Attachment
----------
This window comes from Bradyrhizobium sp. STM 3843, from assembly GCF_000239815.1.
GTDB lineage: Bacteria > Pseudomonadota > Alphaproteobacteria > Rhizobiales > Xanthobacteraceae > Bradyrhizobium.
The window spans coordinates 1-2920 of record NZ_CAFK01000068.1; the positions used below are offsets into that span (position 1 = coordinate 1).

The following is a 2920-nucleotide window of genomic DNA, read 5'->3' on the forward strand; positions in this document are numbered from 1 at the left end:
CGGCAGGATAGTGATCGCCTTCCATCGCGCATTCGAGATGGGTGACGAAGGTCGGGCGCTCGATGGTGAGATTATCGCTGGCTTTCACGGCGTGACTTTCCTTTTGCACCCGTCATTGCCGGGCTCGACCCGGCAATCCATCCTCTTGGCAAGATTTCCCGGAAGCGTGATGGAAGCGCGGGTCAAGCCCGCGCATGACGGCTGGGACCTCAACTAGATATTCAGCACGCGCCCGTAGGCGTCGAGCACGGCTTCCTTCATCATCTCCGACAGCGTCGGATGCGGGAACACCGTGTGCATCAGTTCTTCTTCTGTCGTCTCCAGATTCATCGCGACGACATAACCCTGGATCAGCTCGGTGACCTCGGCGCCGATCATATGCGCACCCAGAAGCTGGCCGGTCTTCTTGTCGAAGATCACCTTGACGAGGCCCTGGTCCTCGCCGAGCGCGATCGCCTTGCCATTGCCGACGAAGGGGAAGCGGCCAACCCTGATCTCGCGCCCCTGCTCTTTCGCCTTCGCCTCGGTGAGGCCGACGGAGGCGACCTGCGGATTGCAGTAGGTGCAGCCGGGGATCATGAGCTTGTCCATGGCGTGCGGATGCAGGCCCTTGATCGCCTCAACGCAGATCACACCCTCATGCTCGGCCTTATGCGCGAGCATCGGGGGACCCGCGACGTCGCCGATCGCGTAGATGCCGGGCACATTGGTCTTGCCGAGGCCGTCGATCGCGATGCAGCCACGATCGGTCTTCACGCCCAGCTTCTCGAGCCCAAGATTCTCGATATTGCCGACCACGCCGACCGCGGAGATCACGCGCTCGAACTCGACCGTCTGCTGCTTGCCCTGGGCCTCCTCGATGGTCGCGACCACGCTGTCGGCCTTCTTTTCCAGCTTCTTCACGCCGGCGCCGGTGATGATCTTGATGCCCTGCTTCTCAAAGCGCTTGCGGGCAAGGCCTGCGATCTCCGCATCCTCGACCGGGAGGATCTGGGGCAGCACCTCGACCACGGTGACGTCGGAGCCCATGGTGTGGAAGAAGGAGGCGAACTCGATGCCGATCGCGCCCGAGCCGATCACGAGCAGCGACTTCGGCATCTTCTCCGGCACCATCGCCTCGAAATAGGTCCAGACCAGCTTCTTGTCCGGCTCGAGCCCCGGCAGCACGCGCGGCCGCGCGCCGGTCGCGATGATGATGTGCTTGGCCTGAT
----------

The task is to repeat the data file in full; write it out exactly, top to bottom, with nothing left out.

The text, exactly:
This window comes from Bradyrhizobium sp. STM 3843, from assembly GCF_000239815.1.
GTDB lineage: Bacteria > Pseudomonadota > Alphaproteobacteria > Rhizobiales > Xanthobacteraceae > Bradyrhizobium.
The window spans coordinates 1-2920 of record NZ_CAFK01000068.1; the positions used below are offsets into that span (position 1 = coordinate 1).

The following is a 2920-nucleotide window of genomic DNA, read 5'->3' on the forward strand; positions in this document are numbered from 1 at the left end:
CGGCAGGATAGTGATCGCCTTCCATCGCGCATTCGAGATGGGTGACGAAGGTCGGGCGCTCGATGGTGAGATTATCGCTGGCTTTCACGGCGTGACTTTCCTTTTGCACCCGTCATTGCCGGGCTCGACCCGGCAATCCATCCTCTTGGCAAGATTTCCCGGAAGCGTGATGGAAGCGCGGGTCAAGCCCGCGCATGACGGCTGGGACCTCAACTAGATATTCAGCACGCGCCCGTAGGCGTCGAGCACGGCTTCCTTCATCATCTCCGACAGCGTCGGATGCGGGAACACCGTGTGCATCAGTTCTTCTTCTGTCGTCTCCAGATTCATCGCGACGACATAACCCTGGATCAGCTCGGTGACCTCGGCGCCGATCATATGCGCACCCAGAAGCTGGCCGGTCTTCTTGTCGAAGATCACCTTGACGAGGCCCTGGTCCTCGCCGAGCGCGATCGCCTTGCCATTGCCGACGAAGGGGAAGCGGCCAACCCTGATCTCGCGCCCCTGCTCTTTCGCCTTCGCCTCGGTGAGGCCGACGGAGGCGACCTGCGGATTGCAGTAGGTGCAGCCGGGGATCATGAGCTTGTCCATGGCGTGCGGATGCAGGCCCTTGATCGCCTCAACGCAGATCACACCCTCATGCTCGGCCTTATGCGCGAGCATCGGGGGACCCGCGACGTCGCCGATCGCGTAGATGCCGGGCACATTGGTCTTGCCGAGGCCGTCGATCGCGATGCAGCCACGATCGGTCTTCACGCCCAGCTTCTCGAGCCCAAGATTCTCGATATTGCCGACCACGCCGACCGCGGAGATCACGCGCTCGAACTCGACCGTCTGCTGCTTGCCCTGGGCCTCCTCGATGGTCGCGACCACGCTGTCGGCCTTCTTTTCCAGCTTCTTCACGCCGGCGCCGGTGATGATCTTGATGCCCTGCTTCTCAAAGCGCTTGCGGGCAAGGCCTGCGATCTCCGCATCCTCGACCGGGAGGATCTGGGGCAGCACCTCGACCACGGTGACGTCGGAGCCCATGGTGTGGAAGAAGGAGGCGAACTCGATGCCGATCGCGCCCGAGCCGATCACGAGCAGCGACTTCGGCATCTTCTCCGGCACCATCGCCTCGAAATAGGTCCAGACCAGCTTCTTGTCCGGCTCGAGCCCCGGCAGCACGCGCGGCCGCGCGCCGGTCGCGATGATGATGTGCTTGGCCTGAT